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Description: Natural disasters such as the 7.8 earthquake in Nepal recently are devastating; producing pain, hardship and a great deal of stress. This is, of course, most true for Nepalese people at home or abroad, worrying about friends and relatives but also for others hearing about, seeing the effects of, thinking about and empathically resonating with the people in and around Kathmandu. A psychologist, Sandra Wartski reflects on all of these in a blog post about the event and her relationship to and feeling about the earthquake and its aftermath.

Source: Nepal’s earthquake: reflections, resources and resilience – Your Mind Your Body – Sandra Wartski

Date: May 5, 2015


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The stress and strains that follow as a result of a natural disaster such as a major earthquake are immense. Their effects are felt not just by the local survivors but also by others who hear about and empathically resonate with the ordeal of those close to the epicenter of the quake. In her blog, psychologist Sandra Wartski provides links to a number of good resources for thinking about our own and others thoughts and feeling when reflecting on such natural disasters – from managing your own feelings to understanding how others may react and how to talk with children about such world events Dr. Wartski gives us a lot to think about.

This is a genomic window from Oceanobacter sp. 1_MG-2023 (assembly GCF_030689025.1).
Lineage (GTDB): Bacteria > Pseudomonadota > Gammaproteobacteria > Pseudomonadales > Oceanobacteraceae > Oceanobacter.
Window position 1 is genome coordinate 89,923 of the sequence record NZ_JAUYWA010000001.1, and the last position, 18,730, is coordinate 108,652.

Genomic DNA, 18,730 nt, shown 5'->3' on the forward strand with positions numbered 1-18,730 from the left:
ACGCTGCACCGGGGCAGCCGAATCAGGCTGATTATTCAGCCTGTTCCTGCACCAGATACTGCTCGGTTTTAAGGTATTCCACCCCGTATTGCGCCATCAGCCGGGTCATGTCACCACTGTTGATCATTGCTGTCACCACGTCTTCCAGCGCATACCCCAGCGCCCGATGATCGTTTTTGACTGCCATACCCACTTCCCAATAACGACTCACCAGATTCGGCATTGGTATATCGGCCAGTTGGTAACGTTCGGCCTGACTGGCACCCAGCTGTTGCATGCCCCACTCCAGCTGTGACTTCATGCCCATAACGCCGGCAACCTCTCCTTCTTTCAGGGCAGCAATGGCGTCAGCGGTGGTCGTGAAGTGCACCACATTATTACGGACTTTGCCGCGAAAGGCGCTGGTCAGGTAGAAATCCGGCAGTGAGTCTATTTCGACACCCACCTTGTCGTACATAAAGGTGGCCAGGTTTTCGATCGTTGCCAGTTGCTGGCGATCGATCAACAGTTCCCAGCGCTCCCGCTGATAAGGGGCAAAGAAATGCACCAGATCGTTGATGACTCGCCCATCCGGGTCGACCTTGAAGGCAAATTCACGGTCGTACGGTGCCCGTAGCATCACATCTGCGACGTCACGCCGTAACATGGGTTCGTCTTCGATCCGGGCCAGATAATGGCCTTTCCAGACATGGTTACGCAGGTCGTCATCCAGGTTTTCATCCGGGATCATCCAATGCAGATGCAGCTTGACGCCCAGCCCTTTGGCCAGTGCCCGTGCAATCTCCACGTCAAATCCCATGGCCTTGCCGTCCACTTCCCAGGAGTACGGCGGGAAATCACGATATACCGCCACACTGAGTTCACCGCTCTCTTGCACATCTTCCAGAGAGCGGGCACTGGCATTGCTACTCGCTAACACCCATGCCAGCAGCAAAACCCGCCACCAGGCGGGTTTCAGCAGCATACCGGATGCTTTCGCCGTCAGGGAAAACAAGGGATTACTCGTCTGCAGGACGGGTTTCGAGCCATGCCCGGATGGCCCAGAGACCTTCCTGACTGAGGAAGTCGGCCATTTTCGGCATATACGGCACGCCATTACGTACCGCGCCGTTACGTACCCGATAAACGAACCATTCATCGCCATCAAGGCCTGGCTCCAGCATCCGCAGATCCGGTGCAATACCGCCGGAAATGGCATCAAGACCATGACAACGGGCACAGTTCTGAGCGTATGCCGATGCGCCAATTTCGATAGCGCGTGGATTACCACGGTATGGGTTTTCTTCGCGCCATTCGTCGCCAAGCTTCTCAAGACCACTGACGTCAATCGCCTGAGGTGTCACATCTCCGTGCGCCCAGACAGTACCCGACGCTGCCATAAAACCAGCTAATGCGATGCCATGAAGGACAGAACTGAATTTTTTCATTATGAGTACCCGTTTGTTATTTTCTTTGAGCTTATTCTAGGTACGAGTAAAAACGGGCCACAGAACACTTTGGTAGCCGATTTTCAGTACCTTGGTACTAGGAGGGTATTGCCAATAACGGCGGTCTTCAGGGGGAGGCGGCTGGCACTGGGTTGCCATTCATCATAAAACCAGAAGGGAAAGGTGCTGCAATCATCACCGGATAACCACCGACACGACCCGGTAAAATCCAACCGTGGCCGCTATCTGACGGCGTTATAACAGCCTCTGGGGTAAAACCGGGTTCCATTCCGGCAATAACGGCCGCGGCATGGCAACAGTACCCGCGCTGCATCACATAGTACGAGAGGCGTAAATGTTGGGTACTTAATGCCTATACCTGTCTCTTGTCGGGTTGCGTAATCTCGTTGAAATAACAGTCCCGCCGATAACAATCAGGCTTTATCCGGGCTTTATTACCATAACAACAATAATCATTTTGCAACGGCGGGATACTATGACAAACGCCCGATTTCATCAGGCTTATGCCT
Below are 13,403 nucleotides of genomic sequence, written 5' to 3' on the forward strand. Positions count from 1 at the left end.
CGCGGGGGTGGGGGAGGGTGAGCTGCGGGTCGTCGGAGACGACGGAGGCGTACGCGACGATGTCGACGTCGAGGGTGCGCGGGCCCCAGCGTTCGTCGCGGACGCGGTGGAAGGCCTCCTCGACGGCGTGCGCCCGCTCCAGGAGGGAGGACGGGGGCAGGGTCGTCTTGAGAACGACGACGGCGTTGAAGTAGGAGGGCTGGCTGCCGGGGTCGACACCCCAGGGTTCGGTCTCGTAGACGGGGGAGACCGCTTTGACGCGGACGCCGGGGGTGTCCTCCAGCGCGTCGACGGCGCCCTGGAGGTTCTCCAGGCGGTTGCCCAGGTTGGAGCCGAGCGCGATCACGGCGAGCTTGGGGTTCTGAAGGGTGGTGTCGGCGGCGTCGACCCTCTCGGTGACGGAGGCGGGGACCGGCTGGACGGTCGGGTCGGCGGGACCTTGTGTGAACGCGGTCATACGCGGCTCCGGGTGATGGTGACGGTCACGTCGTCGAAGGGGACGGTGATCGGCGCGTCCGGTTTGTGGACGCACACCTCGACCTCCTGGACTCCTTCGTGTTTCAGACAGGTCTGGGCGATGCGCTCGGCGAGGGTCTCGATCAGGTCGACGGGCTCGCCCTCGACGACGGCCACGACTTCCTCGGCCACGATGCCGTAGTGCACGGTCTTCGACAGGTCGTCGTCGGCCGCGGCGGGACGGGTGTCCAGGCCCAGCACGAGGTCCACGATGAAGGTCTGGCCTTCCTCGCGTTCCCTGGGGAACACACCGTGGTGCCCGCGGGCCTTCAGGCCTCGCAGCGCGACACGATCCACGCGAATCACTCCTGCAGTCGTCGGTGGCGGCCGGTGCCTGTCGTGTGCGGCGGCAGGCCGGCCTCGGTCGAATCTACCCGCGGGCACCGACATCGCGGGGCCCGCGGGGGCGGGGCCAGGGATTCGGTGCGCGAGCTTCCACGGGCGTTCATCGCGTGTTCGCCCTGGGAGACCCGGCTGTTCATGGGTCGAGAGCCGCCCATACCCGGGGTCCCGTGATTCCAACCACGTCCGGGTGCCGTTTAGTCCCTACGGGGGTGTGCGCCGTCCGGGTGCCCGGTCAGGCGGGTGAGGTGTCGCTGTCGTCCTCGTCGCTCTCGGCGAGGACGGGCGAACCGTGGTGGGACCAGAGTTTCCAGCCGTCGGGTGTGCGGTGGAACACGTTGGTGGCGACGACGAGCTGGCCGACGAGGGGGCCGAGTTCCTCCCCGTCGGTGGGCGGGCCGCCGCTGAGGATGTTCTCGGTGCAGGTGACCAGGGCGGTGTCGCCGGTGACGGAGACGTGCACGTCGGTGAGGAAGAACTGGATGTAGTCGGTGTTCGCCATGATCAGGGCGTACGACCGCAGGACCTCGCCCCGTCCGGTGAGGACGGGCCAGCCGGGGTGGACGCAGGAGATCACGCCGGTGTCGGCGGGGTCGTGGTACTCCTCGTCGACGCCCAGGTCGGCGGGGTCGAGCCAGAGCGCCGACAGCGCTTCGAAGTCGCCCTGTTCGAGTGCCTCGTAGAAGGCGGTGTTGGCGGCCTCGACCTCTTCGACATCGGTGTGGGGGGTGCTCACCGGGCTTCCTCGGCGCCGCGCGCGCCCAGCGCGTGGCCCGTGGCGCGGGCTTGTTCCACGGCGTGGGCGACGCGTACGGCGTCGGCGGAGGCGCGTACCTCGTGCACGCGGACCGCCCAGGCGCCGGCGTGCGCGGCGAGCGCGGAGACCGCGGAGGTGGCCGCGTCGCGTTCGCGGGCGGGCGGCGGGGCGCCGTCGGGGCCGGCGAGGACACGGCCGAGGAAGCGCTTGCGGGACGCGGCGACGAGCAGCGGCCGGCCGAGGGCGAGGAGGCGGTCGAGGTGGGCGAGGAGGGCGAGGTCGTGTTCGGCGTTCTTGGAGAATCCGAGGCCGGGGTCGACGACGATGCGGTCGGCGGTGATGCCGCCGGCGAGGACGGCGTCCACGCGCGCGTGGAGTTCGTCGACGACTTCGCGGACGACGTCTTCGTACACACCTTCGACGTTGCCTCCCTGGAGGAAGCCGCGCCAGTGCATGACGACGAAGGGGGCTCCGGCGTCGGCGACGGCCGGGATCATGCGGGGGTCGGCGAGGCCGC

Questions for Discussion:

  1. How might people here in North American (or anyone outside of Nepal) be effected by the earthquake (and its consequences) in Nepal?
  2. What can people do if they are finding themselves overwhelmed ort immobilized by news and related coverage of natural disasters such as the earthquake in Nepal?
  3. What should parents do in relation to their children’s exposure to or questions arising from media coverage of natural disasters or other world events like the earthquake in Nepal?

References (Read Further):

The National Child Trauma Stress Network, Tips for Parents on Media Coverage of the Earthquake,

The National Child Trauma Stress Network, Parent Guidelines for Helping Children after an Earthquake,

American Psychological Association, Managing your distress about the earthquake from afar –